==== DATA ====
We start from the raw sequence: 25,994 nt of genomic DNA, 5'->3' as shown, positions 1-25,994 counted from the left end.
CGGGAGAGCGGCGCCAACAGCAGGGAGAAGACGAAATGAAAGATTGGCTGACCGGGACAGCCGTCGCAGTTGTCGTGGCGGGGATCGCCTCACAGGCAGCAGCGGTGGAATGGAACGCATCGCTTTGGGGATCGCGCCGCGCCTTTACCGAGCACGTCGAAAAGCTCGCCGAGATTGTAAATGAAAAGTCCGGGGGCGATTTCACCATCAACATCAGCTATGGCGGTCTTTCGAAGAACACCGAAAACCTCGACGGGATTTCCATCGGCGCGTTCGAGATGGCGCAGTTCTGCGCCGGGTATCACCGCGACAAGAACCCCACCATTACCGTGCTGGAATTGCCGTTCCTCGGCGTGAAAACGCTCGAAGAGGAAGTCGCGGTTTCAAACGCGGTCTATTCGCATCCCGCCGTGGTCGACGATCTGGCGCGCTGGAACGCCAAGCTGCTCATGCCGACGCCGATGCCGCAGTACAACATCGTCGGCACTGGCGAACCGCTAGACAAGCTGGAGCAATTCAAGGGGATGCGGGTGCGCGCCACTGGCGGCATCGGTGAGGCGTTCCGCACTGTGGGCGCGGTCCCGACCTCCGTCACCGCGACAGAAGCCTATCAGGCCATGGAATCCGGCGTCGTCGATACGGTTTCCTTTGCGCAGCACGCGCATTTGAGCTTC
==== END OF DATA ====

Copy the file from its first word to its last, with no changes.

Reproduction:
We start from the raw sequence: 25,994 nt of genomic DNA, 5'->3' as shown, positions 1-25,994 counted from the left end.
CGGGAGAGCGGCGCCAACAGCAGGGAGAAGACGAAATGAAAGATTGGCTGACCGGGACAGCCGTCGCAGTTGTCGTGGCGGGGATCGCCTCACAGGCAGCAGCGGTGGAATGGAACGCATCGCTTTGGGGATCGCGCCGCGCCTTTACCGAGCACGTCGAAAAGCTCGCCGAGATTGTAAATGAAAAGTCCGGGGGCGATTTCACCATCAACATCAGCTATGGCGGTCTTTCGAAGAACACCGAAAACCTCGACGGGATTTCCATCGGCGCGTTCGAGATGGCGCAGTTCTGCGCCGGGTATCACCGCGACAAGAACCCCACCATTACCGTGCTGGAATTGCCGTTCCTCGGCGTGAAAACGCTCGAAGAGGAAGTCGCGGTTTCAAACGCGGTCTATTCGCATCCCGCCGTGGTCGACGATCTGGCGCGCTGGAACGCCAAGCTGCTCATGCCGACGCCGATGCCGCAGTACAACATCGTCGGCACTGGCGAACCGCTAGACAAGCTGGAGCAATTCAAGGGGATGCGGGTGCGCGCCACTGGCGGCATCGGTGAGGCGTTCCGCACTGTGGGCGCGGTCCCGACCTCCGTCACCGCGACAGAAGCCTATCAGGCCATGGAATCCGGCGTCGTCGATACGGTTTCCTTTGCGCAGCACGCGCATTTGAGCTTC